Making the Breaking News

by Amila Golic:

I could barely believe my eyes. I was watching television and had just caught the last frame of a CNN news report. Though I hadn’t heard any of the dialogue, I recognized the faces of Bosnian politicians as they slipped their ballots into the slits of bulky boxes. Immediately resorting to Google, I was stunned to discover that a general election had just occurred in my homeland.

This was Bosnia’s fifth general election since the 1992- 1995 war that left the country wholly ravaged. Though I still identify as a Bosnian and try to keep up with the political and cultural currents of my homeland, I was unaware of any election, much less the candidates and the issues of debate. Furthermore, my parents did not vote in this election, and I do not know of any of our Bosnian immigrant friends who did. In fact, according to the BBC, of the one million Bosnian expatriates in the world, only 18,000 voted in the recent election. Our lack of involvement in such critical events reflects the gulf that has formed between Bosnian expatriates and our homeland since the end of the war.

Although distance is a part of the immigrant experience by definition, if the relationship between Bosnian expatriates and people still in Bosnia is not improved, the country will undergo further problems. The reality is that Bosnia is still in turmoil. Mass emigration due to the war created a crippling “brain drain” of educated professionals and transformed once-vibrant communities into villages resembling ghost towns. Unemployment officially stands at 31%, with a majority of the 366,000 20- to 25-year-olds without work. The average monthly salary is only 292 Euros. That is $371 a month. With such figures, it is not hard to see how one-fifth of the country’s people still live in poverty. Furthermore, the dismal economic situation continues to be overshadowed by nationalist politics and ethnic rhetoric, as these recent elections demonstrated.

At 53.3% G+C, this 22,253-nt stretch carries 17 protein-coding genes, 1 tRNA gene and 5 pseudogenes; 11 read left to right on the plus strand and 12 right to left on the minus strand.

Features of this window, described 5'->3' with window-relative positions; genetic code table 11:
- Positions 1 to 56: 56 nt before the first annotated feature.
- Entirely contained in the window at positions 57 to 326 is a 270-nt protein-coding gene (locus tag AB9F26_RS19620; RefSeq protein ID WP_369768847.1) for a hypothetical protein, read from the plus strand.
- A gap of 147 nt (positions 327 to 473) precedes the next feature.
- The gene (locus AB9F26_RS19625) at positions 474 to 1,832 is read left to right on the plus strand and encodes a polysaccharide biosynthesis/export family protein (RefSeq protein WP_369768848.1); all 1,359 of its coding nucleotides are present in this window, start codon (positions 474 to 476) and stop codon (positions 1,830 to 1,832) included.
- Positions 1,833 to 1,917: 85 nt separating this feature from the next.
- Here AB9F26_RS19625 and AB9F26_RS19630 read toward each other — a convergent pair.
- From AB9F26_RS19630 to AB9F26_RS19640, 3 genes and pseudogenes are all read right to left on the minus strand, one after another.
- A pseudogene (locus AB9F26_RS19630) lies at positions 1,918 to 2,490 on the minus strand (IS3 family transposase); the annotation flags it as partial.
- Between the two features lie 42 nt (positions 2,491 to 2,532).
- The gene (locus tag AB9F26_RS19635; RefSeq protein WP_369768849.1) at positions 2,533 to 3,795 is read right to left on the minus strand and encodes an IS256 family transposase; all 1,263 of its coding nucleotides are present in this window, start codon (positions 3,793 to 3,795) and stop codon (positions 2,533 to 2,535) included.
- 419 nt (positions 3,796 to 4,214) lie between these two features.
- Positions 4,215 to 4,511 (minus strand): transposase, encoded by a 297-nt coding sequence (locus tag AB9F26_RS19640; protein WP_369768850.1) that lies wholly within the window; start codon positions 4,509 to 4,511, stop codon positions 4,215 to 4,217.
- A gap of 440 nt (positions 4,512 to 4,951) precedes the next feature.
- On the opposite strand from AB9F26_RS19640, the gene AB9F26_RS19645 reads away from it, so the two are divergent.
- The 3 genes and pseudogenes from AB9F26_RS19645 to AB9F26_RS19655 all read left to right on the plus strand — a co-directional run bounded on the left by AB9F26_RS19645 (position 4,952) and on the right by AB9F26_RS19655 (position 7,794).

Bosnia is at a crucial moment right now. With the impending signing of the EU Stabilization and Association Agreement, it is beginning to pull itself out of the shadows of war and embark upon the path to EU ascension. At the same time, the generation of expatriates who were children when the war began is now studying in university, entering the job market, and becoming active, powerful members of the societies of their adopted countries around the world. If Bosnia wants to become a prosperous EU member, it needs to capitalize on this population of young, well-educated expatriates.

How can Bosnians already separated by oceans and continents have an impact on their homeland? Just ask Elvir Causevic, a Bosnian who immigrated to the United States in 1990 and founded BrainScope, Inc., a medical instruments company. Recently, Causevic returned to Bosnia to open up divisions of his company in the cities of Sarajevo and Tuzla. Asked what compelled him to return, he answered, “We need to pull ourselves up by our bootstraps, but many in Bosnia don’t believe that anymore and need to be reminded or taught fresh how to do it—something that’s best done by example.”

While Causevic’s contribution is exemplary, less intensive involvement can still have an impact. As Yale History Professor Ivo Banac, a Croatian immigrant and expert on Balkan history, said, “What you need to do is find a group of students over there who are interested in the same field, organize a conference over the summer, and simply get together.” Causevic agreed that there are many ways to make a difference. “You can organize a trip with some of your friends and teachers in an area where you are planning to be an expert and visit a town in Bosnia for a week and make a huge impact,” Causevic said.

Expatriates need to get more involved, but their efforts have to be met by similar enthusiasm on the part of the Bosnian government and authorities. Bosnia needs to realize that, with a small bit of encouragement, involvement like Causevic’s can occur over and over again. Even something as simple as more straightforward absentee voter registration procedures could spur expatriates to become active participants in the rebuilding of their country. A committed partnership is the key to reconstruction, but until Bosnia actively seeks expatriate involvement, it will be just another news story.